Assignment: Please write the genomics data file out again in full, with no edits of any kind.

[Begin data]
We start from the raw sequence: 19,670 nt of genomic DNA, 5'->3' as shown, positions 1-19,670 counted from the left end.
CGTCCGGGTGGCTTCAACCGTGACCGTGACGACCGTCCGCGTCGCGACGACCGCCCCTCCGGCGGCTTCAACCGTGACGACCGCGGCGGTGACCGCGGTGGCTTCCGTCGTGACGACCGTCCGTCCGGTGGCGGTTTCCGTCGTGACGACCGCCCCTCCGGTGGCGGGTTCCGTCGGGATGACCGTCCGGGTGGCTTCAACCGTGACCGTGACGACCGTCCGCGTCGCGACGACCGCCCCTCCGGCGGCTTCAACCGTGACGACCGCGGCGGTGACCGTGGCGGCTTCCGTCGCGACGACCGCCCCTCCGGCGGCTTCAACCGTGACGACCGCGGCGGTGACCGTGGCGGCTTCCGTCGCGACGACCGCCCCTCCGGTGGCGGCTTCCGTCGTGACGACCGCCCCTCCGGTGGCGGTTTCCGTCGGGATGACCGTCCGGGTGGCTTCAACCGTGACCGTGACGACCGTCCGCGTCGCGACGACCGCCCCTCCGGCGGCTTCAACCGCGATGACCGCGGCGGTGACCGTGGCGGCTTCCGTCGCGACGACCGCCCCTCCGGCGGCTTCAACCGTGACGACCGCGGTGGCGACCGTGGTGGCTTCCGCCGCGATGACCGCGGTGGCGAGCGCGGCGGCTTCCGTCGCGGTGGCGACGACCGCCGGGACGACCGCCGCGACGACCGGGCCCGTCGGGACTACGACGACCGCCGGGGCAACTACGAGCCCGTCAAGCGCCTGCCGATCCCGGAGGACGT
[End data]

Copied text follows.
We start from the raw sequence: 19,670 nt of genomic DNA, 5'->3' as shown, positions 1-19,670 counted from the left end.
CGTCCGGGTGGCTTCAACCGTGACCGTGACGACCGTCCGCGTCGCGACGACCGCCCCTCCGGCGGCTTCAACCGTGACGACCGCGGCGGTGACCGCGGTGGCTTCCGTCGTGACGACCGTCCGTCCGGTGGCGGTTTCCGTCGTGACGACCGCCCCTCCGGTGGCGGGTTCCGTCGGGATGACCGTCCGGGTGGCTTCAACCGTGACCGTGACGACCGTCCGCGTCGCGACGACCGCCCCTCCGGCGGCTTCAACCGTGACGACCGCGGCGGTGACCGTGGCGGCTTCCGTCGCGACGACCGCCCCTCCGGCGGCTTCAACCGTGACGACCGCGGCGGTGACCGTGGCGGCTTCCGTCGCGACGACCGCCCCTCCGGTGGCGGCTTCCGTCGTGACGACCGCCCCTCCGGTGGCGGTTTCCGTCGGGATGACCGTCCGGGTGGCTTCAACCGTGACCGTGACGACCGTCCGCGTCGCGACGACCGCCCCTCCGGCGGCTTCAACCGCGATGACCGCGGCGGTGACCGTGGCGGCTTCCGTCGCGACGACCGCCCCTCCGGCGGCTTCAACCGTGACGACCGCGGTGGCGACCGTGGTGGCTTCCGCCGCGATGACCGCGGTGGCGAGCGCGGCGGCTTCCGTCGCGGTGGCGACGACCGCCGGGACGACCGCCGCGACGACCGGGCCCGTCGGGACTACGACGACCGCCGGGGCAACTACGAGCCCGTCAAGCGCCTGCCGATCCCGGAGGACGT